One common question that arises when editing the wiki is how to create pages, which is generally not as clear as how to edit existing pages. The editor for creating new pages may be accessed in two main ways: 1) by clicking a red link on a currently existing page, or 2) by clicking the red link when searching for a page that does not exist. A common example of the first method is the list of teams on state pages. Most of these links are red links, as the page they link to does not exist. There are thousands of these red links on existing pages (once again, many of these are links to team pages), and a full list (ordered by the number of pages that link to them) can be found here. The second method requires you to search for a specific page in the search bar, located on the left of your current page under the "Toolbox" section. Once you have searched for your page, if a page by the same name does not already exist, a message reading "Create the page "(Insert Page Name Here)" on this wiki!" will appear, and the page's name will be a red link. From here, just click on that red link. Either of these two methods will give you access to the editor for creating a page. When creating a page, the editor generally looks very similar to the editor when doing a regular edit on a page, with only three small differences: 1) "Creating" appears before the page name (this will be taken out when you create the page), 2) a short message appears above the editing box, and 3) there is no option for denoting your edit as minor. Again, I have changed my preferences to make the editing box larger, so yours will look smaller.
Please follow several guidelines when creating pages:
- Capitalize the page name appropriately.
- When creating team pages, do not abbreviate Middle School "MS" or High School "HS".
- Please refrain from creating pages with only one or two sentences containing minimal information. Likewise, make sure the page contains links to at least one other page (when creating team pages, it is strongly recommended to at least have a link to the state that the team is from). Pages which do not contain a link to another page are known as "dead ends".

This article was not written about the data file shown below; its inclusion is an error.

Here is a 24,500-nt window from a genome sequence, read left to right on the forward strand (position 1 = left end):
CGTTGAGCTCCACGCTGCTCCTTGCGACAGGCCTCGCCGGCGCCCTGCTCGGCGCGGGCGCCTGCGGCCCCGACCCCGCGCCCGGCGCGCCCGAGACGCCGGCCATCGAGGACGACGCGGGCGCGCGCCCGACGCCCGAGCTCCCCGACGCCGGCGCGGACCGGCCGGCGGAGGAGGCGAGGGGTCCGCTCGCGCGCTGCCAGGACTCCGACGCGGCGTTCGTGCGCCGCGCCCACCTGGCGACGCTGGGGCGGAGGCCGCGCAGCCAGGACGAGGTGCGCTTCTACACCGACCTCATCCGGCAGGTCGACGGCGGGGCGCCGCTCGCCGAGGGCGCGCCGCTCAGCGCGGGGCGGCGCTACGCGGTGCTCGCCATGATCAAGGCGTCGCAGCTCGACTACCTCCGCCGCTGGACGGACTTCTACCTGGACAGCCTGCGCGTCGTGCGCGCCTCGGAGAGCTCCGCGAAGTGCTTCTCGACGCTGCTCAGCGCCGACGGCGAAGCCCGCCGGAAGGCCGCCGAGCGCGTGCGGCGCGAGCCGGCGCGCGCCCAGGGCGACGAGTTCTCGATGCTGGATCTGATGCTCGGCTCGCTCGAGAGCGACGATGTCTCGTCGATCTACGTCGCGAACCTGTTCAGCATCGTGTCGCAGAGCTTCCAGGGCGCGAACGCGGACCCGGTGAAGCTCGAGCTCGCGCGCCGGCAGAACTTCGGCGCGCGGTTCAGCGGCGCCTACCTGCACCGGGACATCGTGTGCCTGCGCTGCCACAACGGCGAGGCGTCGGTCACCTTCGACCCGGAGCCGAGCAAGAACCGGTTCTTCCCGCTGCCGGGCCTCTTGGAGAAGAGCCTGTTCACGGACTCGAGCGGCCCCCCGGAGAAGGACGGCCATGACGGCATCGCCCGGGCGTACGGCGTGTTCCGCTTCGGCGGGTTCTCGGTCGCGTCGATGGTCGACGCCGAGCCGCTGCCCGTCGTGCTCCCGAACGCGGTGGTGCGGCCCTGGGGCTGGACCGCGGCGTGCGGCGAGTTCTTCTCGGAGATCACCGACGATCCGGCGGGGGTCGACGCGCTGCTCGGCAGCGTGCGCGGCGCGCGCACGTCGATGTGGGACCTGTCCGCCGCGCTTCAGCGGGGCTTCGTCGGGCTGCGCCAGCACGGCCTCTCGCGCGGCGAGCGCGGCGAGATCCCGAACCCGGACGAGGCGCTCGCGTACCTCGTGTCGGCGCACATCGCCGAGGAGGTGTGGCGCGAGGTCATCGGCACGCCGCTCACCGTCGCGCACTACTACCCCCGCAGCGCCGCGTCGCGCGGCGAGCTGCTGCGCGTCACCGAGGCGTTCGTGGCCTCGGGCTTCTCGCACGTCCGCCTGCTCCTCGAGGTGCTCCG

- Add the categories that the page falls under at the end of the page (categories will be the topic of a future lesson).
Redirects are pages that automatically send a user to a different page (e.g., GA redirects to the Georgia page). To create a redirect, follow the same general procedures outlined above to access the editor for a new page. Once you have reached the editor for the page you wish to redirect to another page, just insert "#REDIRECT[[(Inset Page to Redirect to)]]" (of course, replacing the "(Inset Page to Redirect to)" with the title of the page you wish to redirect to). To access a redirect page, start by clicking on a link to the redirect page you wish to access. It will automatically redirect you, but at the top of the page it redirected you to will be the message "(Redirected from (Redirect Page Name))". Click on the link of the Redirect page name, and it will now bring you to the redirect page without automatically redirecting you. From here you may edit the redirect if necessary, view its history, etc.
To keep a page organized, they often contain individual sections. For example, this text is currently in a section entitled "Adding Sections". A section (of a given level) may be divided into subsections (sections of a lower level). For example, a level 2 section may be divided into several level 3 sections, and each of these level 3 sections may be further subdivided into multiple level 4 sections. When editing, sections are added by putting the same number of equal signs before and after the title of a section. The number of equal signs on each side is the section level it is. For example, by inputting "==Example A==", a level 2 section entitled "Example A" will result. By inputting "===Example B===", a level 3 section entitled "Example B" will result. Note that level 1 sections are not used when editing pages, as the tile of the page is displayed in the form of a level 1 section. Also, try not to use level 5 sections too much, as they result in the title of the section appearing the same as bolded text.
Wow, looking back at that paragraph, I used the word "section" quite a bit...
As mentioned earlier when discussing how to create pages, every page should contain a link to at least one other page on the wiki. Likewise, sometime you may also want to add links to other web pages outside of the wiki. These two types of links, known as internal and external links, require slightly different inputs and have slightly different outputs as well.